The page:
Started reading this but didn't get very far before I found myself objecting:
The analog's main characteristic is not in terms of continuity vs discontinuity but it's basis in analogy, which both analog systems and digital systems are capable of coding. For example, both analog and digital cameras create images analogous to the optical images otherwise falling on their respective sensors. It is only with the growth of digital systems (characterised by discrete encoding) that the older analogy systems will be distinguished from the newer analogy systems by this continuity/discontinuity distinction.
In other words it is a digital-centric position to characterise the difference between the analog and the digital in terms of continuity vs discontinuity. In short, the digital (the discrete) is no less capable of analogy. But even more more important is that in analog systems, such as a photochemical image, there are discontinuities. Indeed light itself is characterised in terms of discontinuities called "quanta".
Another important point is that the so called "non-substantial" or "conceptual" relationship between discontinuous components (such as between photon detections, pixels, or frames in a film) are in fact physical relationships. They are not (as otherwise suggested) any less substantial, or more conceptual, than any other relationship that might be suggested. This is because information is physical, be it in the form of discrete information (such as photon detections) or otherwise represented in terms of a continuous signal (such as a wave function).
What then would be the non-analogous? The answer might be given in the two sides of any coding system: the encoding, and the decoding. It doesn't matter if this is done by analog or digital means. Between that which is encoded and it's subsequent *decoding* will be what we might call the analogous relationship. But between that which is encoded and it's subsequent *encoding* will be a non-analogous relationship. For example, an exposed and processed film is not analogous to the image used to expose the film. To recover the analogous component of the film (the image) requires decoding the film, which involves (amongst other things) shining light through the film.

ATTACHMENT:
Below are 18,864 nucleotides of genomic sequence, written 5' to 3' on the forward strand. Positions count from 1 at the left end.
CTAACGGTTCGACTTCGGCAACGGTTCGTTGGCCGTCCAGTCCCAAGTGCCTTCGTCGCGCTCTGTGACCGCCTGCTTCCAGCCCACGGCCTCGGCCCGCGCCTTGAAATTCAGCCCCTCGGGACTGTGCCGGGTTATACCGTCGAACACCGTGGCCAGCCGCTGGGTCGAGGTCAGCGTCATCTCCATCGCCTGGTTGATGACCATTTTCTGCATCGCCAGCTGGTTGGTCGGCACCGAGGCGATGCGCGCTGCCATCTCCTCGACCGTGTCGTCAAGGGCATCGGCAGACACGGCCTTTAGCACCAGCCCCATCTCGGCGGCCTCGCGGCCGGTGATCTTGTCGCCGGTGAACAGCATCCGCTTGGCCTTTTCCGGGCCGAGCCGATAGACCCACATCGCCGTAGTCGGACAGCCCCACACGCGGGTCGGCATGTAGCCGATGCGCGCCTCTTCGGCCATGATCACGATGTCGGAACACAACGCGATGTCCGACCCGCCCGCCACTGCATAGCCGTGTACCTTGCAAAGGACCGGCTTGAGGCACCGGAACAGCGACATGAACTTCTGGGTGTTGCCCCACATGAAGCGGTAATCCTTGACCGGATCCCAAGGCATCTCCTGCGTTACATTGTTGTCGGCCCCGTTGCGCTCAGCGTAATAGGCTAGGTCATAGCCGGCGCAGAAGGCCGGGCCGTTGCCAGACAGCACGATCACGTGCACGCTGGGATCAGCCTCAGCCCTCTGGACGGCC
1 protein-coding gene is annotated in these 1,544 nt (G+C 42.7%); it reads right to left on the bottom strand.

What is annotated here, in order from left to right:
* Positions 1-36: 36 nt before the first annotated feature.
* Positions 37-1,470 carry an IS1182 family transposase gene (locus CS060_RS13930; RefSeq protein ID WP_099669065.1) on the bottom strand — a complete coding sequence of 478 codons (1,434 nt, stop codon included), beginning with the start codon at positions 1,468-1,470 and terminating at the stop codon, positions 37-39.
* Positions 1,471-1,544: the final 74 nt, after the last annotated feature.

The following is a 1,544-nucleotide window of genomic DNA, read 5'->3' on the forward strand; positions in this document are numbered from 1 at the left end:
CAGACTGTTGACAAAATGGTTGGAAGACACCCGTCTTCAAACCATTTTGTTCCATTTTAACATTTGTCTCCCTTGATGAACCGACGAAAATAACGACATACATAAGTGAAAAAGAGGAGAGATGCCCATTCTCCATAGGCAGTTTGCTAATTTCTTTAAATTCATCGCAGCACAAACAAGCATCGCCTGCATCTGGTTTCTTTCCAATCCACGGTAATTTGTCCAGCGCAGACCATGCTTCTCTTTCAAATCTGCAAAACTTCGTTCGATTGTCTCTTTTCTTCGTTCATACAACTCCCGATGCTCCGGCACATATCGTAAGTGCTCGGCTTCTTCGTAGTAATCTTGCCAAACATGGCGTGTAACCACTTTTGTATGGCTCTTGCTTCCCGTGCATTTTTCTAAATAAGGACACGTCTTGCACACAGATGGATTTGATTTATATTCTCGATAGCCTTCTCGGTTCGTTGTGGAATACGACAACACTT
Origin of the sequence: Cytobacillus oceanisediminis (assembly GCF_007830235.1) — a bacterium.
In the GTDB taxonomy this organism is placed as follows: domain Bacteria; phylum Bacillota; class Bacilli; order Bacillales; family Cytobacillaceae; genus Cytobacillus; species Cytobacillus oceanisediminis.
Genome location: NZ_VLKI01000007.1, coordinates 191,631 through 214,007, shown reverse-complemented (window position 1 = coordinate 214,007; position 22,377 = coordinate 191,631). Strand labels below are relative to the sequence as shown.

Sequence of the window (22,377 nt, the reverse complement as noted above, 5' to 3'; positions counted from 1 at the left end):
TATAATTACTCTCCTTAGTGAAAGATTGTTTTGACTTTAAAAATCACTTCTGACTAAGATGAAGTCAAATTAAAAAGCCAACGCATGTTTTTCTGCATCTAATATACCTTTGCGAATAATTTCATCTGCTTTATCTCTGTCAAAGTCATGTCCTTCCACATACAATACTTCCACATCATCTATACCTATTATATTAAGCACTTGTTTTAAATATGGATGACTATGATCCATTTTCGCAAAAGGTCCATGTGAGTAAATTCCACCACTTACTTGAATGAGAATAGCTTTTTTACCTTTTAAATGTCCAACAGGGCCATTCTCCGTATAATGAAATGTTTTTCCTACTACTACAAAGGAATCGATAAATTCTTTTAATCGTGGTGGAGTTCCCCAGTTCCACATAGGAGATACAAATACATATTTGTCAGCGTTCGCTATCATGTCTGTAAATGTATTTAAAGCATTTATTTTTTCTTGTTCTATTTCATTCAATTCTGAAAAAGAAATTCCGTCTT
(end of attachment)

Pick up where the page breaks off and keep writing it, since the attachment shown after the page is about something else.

When otherwise sitting in a film can, the image is sitting in an encoded state. The relationship between the film in a can, and the image (be it the source image or destination image) is a non-analogous relationship. The same can be characterised in the digital domain. In a digitally encoded state the encoding (bits in memory) is in a non-analogous relationship with the image. When the bits are decoded (involving display technology) it is the reconstructed image which is analogous to the original image.
The difference between traditional analog systems and newer "analog" systems, such as digital, is not in terms of continuity vs discontinuity but in terms of random sampling vs regular sampling. Between a statistically regulated system and a mathematically (or numerically) regulated one. It is this distinction which plays the far more important role in hybrid analog/digital systems (such as analog capture/digital distribution). It is not continuity/discontinuity distinctions.